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Death is hard, but the ancient, hallowed ritual of the Catholic Church can provide lasting consolation

Humans require more than secular rites of ‘closure’

By on Friday, 9 November 2012

A Requiem Mass for Czech leader Václav Havel, whose body was cremated (Photo: PA)

A Requiem Mass for Czech leader Václav Havel, whose body was cremated (Photo: PA)

November is the month of the Holy Souls. As I blogged earlier this week, my older brother died on All Souls Day itself, one of the very significant feast days of the Church. An article by Jim Graves in the current Catholic World Report reflects this theme: it is about the requirement to treat dead bodies with reverence, as temples of the Holy Spirit. In particular, he discusses the choice between cremation and full body burial.

For many centuries the Church banned cremation because pagan Rome was in favour of it as a way of rejecting any thoughts of an afterlife. This ban was finally lifted in 1963. According to the Catechism of the Catholic Church, “The Church permits cremation, provided that it does not demonstrate a denial of faith in the resurrection of the body.” The US Conference of Catholic Bishops re-emphasises this point in their comment that reverence and care for the body “grows out of a reverence and concern for the person whom the Church now commends to the care of God”.

I had not known that since 1997 cremated remains have been allowed to be present at Requiem Masses and are given the same respect as remains in the casket. I also had not known that the practice among many people of scattering the ashes of their loved ones in a favourite place – such as the Lake District, where the person enjoyed walking – is not permitted by the Church. It is a neo-pagan development, not recognising that the dead person still “belongs” to God and must be buried, just like a body, in a cemetery, crypt or other appropriate place. Keeping the urn on the mantelshelf at home is not permitted for the same reason.

Interestingly, St Dominic’s church in San Francisco has built a “columbarium”, a facility used for the interment of urns with cremated remains. I say “interestingly” because this practice is still very unusual. As I wrote in a blog some time ago, our own parish church at Long Crendon in Buckinghamshire has a columbarium for this purpose – but I think it might be the only parish church in the country to do so. The parish priest who built the church in the 1960s took advantage of the lifting of the ban on cremation to give parishioners the solace of knowing the remains of their loved ones stayed within the church where they had once worshipped. Of course, columbaria must be built with the approval of the local Ordinary; for instance, if the church were to close the ashes would have to be relocated. But graveyards can be neglected and become overgrown, after the first generation of mourners themselves die. At least in a columbarium within a church, the remains are a palpable, visible and constant witness of the Church’s reverence for the dead, who make their silent witness while the Mass, the consummate drama of death and Resurrection, is celebrated.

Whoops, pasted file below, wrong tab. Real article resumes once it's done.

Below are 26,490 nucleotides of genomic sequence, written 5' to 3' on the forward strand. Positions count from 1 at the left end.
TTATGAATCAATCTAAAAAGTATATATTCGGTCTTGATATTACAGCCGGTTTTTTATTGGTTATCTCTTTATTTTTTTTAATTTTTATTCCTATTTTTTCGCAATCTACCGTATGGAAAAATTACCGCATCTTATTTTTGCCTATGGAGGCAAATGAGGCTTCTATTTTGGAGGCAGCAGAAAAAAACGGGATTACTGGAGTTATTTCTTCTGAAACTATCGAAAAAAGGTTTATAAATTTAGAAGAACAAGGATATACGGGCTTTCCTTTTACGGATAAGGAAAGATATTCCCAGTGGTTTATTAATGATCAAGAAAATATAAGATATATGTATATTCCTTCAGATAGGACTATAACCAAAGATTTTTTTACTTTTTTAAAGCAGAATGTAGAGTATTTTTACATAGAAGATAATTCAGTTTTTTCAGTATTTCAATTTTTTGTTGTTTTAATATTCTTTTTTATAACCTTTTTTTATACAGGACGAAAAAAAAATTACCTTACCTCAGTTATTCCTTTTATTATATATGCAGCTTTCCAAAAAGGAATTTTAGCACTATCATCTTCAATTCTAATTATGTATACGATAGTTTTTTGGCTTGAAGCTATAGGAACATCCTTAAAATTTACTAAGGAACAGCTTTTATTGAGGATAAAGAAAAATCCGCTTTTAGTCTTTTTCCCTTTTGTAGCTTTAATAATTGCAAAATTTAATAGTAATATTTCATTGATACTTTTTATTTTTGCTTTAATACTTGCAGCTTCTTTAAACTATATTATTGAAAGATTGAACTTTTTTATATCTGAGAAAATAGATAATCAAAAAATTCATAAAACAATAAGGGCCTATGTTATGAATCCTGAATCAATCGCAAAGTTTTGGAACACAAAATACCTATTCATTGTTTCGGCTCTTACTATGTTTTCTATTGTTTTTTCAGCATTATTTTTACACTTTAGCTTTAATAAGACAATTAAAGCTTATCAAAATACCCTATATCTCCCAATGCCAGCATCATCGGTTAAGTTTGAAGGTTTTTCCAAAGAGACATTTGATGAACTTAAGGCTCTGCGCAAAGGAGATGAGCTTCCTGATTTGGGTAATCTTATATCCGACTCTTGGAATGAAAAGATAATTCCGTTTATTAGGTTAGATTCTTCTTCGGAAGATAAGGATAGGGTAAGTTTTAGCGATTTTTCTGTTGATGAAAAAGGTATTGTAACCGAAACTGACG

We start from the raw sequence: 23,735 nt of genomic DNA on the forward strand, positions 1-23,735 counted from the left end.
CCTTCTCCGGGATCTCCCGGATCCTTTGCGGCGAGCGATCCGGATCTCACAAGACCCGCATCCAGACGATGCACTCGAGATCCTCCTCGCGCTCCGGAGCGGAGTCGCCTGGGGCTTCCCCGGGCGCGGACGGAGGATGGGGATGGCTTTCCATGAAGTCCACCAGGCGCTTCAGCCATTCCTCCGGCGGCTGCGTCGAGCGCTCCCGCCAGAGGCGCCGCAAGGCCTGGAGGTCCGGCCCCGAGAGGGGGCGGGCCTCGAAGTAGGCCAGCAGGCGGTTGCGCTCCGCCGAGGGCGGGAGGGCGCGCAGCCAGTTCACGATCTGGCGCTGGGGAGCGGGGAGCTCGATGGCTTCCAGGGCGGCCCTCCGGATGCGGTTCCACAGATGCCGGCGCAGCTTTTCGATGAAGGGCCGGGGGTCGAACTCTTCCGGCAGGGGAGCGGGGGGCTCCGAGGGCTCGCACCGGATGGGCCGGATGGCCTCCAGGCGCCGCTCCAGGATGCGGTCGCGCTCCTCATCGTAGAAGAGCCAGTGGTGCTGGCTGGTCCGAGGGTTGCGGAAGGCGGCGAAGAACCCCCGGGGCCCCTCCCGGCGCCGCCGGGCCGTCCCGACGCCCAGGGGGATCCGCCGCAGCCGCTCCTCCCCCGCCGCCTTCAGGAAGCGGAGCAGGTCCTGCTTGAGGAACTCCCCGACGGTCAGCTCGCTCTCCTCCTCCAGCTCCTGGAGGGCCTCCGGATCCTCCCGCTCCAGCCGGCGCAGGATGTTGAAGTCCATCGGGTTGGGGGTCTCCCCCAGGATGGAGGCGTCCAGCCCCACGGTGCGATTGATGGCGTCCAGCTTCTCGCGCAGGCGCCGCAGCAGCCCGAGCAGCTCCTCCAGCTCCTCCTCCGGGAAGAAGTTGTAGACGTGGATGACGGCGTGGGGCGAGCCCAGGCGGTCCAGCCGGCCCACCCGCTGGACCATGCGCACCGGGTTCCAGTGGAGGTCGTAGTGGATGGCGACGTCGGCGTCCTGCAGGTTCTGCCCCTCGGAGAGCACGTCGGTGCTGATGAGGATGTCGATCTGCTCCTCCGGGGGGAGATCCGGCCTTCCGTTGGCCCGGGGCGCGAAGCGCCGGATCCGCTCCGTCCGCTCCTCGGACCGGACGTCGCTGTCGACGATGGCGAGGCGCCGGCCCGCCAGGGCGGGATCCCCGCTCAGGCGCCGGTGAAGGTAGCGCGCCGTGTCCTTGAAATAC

I recall with a shudder reading that dozens of urns had been salvaged from a lake close to the Dignitas clinic in Switzerland, where many people, including some highly publicised journeys from this country, go to be “euthanised” – an ugly neologism for a deadly practice. Then there are the reliable reports of the remains of aborted babies being discovered in trash cans at hospitals. As the saying goes, the Church may be a hard bed to lie on, with her dogmas and commandments, her rules and regulations, her prohibitions and protocols, which are often very hard to live up to; but she is a soft bed to die on, with the solemn beauty of a Requiem Mass followed by the reverent committal of the remains to rest in a consecrated place. Death is hard enough as it is; but humans require more than secular rites of “closure” – and only an ancient, hallowed ritual can provide lasting consolation.

  • Deodatus

    A helpfully informative article both theologically and pastorally.  Paradoxically, the Church’s care of the body after death is a strong witness against the care-less-ness and denial of the sacredness of life that euthanasia represents.  Thank you – a great help to those pastorally supporting the bereaved in making arrangements for obsequies.

  • Annie